LONDON (Reuters) - Spanish utility Iberdrola will this week launch an Irish retail business and plans to invest over 100 million euros ($112 million) in renewable energy and storage projects in Ireland and Northern Ireland by 2025, it said on Tuesday.
The move is part of a company-wide goal to invest around 34 billion euros to 2022 on renewables and energy network systems and expand in retail markets across Europe.
“We have had renewable generation in Ireland for over 20 years so moving into retail is a logical step,” Colin McNeill, CEO retail Iberdrola Ireland and Iberdrola’s UK arm ScottishPower said in an interview.
The Iberdrola Ireland business will create around 150 jobs over the next six months, he said.
The company will be challenging existing market players such as SSE’s Airtricity and Centrica’s Bord Gais Energy and plans to attract customers by offering competitive prices and 100% renewable electricity as standard.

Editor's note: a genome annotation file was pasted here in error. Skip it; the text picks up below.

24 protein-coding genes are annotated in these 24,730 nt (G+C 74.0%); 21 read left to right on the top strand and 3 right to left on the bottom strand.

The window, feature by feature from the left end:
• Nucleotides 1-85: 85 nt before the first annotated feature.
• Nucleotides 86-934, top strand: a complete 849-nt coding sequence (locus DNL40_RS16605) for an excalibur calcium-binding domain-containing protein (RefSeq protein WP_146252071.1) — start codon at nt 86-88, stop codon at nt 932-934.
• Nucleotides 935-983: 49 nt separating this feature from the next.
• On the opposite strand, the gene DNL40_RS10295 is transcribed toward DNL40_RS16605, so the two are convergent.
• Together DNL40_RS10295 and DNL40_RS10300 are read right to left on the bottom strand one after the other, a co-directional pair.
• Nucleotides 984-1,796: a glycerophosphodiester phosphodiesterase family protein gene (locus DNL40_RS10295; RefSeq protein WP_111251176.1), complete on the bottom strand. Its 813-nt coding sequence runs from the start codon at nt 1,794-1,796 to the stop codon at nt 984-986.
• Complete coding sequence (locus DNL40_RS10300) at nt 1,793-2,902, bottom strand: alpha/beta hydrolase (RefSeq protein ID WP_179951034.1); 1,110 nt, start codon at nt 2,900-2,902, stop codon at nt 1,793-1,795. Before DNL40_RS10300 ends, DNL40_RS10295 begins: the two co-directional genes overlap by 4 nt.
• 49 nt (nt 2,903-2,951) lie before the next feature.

Initially only electricity will be offered but McNeill said natural gas will be offered from October.
Iberdrola currently has six small onshore wind farms in Ireland and part of in the investment will see older wind turbines replaced with newer, more efficient ones which could increase capacity.
The company will also consider partnering with existing renewable operators and possibly build new projects.
“We will also look at opportunities to build batteries at the sites,” McNeill said.
Iberdrola last week announced plans to build a 50 megawatt (MW) battery at the ScottishPower Whitelee wind farm in Scotland, Britain’s largest onshore wind farm, and said it plans to develop more storage across its renewable portfolio.
($1 = 0.8906 euros)
Reporting By Susanna Twidale; editing by David Evans